Aug 162009
Authors: Stacey K. Borage

Police officials said this week that, to date, the number of minors arrested for alcohol consumption by Fort Collins Police Services appears stagnate compared to last year, while CSU police reported a decline from last year.

In 2008, the City of Fort Collins recorded 392 total arrests and citations compared with 208 recorded in 2009 as of Aug. 5.

The CSUPD recorded 383 total arrests and citations in 2008, but only 83 in 2009 to-date.

Interim CSU Police Department chief Frank Johnson said the significant decrease between spring 2008 and 2009 is due to the university’s efforts to educate students about the dangers of alcohol.

“If you look at the statistics, you will see a gradual decline (of underage drinking) from year to year,” he said.

Laurie Frank, an FCPS crime analyst, said the 2009 city statistic will continue to resemble that of 2008 until the end of year unless the police increase enforcement.

Bob Younger, an FCPS officer who specializes in tobacco and alcohol enforcement, said he plans to intensify the crackdown on underage drinking in the first three months of fall semester. This happens every year, he said.

“We focus on the time of the school year where there are a lot of college students and a lot of accessibility to alcohol,” he said. “After October, we see the students actually start to obey the law and (minors) consuming alcohol less often.”

FCPS asks students to think about consequences before drinking.

“We don’t want them to jeopardize their career at CSU just because they receive a (minor in possession) ticket,” Younger said.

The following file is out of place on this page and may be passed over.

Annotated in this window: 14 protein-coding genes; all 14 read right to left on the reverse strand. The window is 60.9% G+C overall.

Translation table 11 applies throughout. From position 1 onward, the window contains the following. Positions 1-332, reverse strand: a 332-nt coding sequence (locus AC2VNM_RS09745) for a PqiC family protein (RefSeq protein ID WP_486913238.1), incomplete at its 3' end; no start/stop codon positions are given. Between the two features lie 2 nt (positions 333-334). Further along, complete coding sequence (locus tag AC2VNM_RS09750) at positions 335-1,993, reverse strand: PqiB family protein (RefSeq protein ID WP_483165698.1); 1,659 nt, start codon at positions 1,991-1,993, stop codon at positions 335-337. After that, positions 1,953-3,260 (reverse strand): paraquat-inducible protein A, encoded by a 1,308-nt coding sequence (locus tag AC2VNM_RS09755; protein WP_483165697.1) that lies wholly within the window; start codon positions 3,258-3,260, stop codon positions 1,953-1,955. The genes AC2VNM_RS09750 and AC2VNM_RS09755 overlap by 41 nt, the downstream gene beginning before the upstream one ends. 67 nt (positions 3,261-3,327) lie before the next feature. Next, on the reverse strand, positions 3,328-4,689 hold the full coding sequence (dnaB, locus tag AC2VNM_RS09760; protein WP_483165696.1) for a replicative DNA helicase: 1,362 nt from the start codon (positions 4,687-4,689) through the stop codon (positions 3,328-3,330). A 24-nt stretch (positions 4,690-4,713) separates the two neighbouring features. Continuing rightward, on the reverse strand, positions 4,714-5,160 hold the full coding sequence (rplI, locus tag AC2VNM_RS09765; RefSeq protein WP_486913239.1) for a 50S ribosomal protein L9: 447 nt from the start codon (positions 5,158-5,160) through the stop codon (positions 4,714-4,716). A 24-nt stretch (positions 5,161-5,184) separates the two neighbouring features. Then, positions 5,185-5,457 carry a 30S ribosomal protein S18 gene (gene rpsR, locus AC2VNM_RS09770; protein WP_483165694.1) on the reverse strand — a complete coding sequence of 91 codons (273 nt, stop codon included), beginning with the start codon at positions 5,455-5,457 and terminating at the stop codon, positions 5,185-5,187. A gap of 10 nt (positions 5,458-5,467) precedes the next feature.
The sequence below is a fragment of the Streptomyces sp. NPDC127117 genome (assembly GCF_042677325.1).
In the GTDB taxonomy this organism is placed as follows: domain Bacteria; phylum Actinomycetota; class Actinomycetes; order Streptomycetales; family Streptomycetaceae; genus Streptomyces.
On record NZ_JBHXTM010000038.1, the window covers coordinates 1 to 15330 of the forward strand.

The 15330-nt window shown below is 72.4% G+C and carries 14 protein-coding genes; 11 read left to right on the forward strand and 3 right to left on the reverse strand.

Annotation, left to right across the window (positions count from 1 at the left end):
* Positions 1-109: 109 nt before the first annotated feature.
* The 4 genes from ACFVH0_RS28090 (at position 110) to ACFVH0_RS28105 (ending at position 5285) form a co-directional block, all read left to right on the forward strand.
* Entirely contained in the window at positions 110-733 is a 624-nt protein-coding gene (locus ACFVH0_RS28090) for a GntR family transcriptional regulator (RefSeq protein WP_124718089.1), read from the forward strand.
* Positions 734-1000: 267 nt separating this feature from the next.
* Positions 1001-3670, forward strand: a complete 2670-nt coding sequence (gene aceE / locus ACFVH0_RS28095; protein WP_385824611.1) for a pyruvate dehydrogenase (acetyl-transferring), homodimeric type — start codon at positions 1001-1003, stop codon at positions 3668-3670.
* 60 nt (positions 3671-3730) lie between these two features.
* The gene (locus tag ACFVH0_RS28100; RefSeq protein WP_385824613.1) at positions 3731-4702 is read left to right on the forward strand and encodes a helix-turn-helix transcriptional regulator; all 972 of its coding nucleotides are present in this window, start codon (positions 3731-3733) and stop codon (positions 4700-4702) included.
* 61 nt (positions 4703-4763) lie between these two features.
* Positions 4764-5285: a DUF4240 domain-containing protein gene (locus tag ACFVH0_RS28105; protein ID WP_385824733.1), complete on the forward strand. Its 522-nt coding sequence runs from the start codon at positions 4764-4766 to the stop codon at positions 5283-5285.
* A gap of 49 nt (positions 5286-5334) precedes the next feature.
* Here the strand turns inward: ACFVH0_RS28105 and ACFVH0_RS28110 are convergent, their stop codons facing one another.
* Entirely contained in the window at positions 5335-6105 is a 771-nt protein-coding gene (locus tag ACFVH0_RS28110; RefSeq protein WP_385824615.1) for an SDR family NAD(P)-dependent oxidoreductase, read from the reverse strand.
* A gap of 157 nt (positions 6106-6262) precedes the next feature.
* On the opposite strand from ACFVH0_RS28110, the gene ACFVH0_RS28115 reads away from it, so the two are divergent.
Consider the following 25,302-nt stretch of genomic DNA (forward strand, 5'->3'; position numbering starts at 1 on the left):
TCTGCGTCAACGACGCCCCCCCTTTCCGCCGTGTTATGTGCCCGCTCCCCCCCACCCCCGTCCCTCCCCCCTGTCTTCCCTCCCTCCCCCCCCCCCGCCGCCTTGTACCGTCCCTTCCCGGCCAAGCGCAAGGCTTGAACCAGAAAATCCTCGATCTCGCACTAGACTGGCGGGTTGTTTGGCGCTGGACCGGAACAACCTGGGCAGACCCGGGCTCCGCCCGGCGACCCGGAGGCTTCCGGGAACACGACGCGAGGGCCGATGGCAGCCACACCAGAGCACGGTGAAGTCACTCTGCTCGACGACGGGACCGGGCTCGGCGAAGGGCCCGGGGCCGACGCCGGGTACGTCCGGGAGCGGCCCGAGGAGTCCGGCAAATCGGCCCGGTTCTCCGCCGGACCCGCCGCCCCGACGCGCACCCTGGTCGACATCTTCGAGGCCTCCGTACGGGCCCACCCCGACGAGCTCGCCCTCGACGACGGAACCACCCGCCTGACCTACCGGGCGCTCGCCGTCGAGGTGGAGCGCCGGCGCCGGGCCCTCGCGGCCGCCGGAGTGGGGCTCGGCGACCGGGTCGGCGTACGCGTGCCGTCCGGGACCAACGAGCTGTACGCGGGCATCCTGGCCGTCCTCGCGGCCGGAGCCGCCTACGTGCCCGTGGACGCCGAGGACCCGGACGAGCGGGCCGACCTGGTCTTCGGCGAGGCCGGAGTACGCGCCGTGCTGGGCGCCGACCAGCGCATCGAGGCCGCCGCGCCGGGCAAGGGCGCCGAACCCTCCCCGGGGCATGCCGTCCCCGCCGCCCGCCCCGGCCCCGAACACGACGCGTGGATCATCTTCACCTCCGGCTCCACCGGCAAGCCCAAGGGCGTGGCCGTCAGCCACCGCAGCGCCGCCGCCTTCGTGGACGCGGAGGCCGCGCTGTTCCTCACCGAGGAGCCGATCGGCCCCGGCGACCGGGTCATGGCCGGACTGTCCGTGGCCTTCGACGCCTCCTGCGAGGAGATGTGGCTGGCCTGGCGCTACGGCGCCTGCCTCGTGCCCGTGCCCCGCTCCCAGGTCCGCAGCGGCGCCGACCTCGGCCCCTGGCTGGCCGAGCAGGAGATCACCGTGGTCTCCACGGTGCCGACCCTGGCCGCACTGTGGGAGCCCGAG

“Their education needs to be first and foremost,” he said. “There are a lot of students nationwide who end up dropping out after the first year of college because of alcohol-related incidences.”

Lisa Miller, the director of research and health promotion at the CSU health network, said that, typically, the amount of drinking decreases dramatically after the first set of tests.

She made no solid predictions for the end of 2009. Because students from different demographics enroll each year, CSU can’t plan for anything.

“Every year, part of the struggle we have is that the campus changes, even on a semester basis,” Miller said. But, she said, “We know from past experience that students are making good decisions.”

The issue surrounding minors and consumption arrests doesn’t rely on one office or program, Miller said.

“This is the responsibility of everyone on campus — the police enforcement, the residents, counseling services through the health network, academic department,” she said. “It’s everyone’s job to help get out those messages, and we do them in a collaborative way.”

Staff writer Stacey K. Borage can be reached at

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